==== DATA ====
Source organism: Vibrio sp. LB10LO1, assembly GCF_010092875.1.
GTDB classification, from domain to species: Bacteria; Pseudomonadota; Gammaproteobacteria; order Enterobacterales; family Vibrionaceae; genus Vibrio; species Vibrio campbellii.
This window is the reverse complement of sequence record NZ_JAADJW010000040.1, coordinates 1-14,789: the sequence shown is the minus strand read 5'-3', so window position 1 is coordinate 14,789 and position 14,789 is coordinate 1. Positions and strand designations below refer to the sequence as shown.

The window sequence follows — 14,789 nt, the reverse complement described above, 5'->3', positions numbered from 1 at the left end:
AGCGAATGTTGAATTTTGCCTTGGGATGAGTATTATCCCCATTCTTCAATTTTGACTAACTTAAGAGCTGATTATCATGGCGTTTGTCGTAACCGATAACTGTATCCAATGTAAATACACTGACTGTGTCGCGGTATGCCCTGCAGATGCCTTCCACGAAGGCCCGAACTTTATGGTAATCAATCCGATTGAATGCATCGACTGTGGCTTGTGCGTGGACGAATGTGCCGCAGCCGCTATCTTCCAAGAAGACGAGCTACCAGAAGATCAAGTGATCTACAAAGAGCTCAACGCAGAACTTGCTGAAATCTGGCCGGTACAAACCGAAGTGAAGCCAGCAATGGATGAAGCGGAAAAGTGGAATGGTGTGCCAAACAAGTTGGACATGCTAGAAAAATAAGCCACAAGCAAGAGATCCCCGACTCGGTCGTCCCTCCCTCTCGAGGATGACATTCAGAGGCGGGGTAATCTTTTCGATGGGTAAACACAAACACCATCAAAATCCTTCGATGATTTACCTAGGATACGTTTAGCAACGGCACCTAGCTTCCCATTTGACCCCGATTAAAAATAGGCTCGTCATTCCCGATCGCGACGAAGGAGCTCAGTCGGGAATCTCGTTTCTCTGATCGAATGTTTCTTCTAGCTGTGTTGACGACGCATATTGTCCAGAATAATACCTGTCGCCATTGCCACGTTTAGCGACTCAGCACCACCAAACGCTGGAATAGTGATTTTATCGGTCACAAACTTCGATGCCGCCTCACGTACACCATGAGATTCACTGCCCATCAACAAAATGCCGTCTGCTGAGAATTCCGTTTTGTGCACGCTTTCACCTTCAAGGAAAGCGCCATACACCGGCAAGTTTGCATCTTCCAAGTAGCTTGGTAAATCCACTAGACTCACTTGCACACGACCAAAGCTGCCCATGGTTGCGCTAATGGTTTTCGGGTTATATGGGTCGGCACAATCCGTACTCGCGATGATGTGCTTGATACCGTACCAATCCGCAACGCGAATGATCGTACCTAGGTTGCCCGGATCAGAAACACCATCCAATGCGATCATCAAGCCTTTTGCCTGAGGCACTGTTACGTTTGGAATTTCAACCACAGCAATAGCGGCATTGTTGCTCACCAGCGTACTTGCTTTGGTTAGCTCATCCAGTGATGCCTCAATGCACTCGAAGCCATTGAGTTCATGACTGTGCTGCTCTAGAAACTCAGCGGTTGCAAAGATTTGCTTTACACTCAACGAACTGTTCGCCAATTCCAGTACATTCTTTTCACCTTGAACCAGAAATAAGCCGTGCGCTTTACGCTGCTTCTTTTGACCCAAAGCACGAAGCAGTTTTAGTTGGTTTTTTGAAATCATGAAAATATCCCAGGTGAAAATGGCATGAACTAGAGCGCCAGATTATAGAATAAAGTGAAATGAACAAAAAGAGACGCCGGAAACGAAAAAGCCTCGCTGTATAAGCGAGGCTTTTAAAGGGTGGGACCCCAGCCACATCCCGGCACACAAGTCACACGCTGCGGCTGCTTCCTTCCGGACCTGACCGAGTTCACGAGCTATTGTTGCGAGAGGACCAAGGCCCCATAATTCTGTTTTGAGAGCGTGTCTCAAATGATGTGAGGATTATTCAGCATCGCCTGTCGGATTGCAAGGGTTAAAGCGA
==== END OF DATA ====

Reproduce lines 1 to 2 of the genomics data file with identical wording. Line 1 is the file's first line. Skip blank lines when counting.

Source organism: Vibrio sp. LB10LO1, assembly GCF_010092875.1.
GTDB classification, from domain to species: Bacteria; Pseudomonadota; Gammaproteobacteria; order Enterobacterales; family Vibrionaceae; genus Vibrio; species Vibrio campbellii.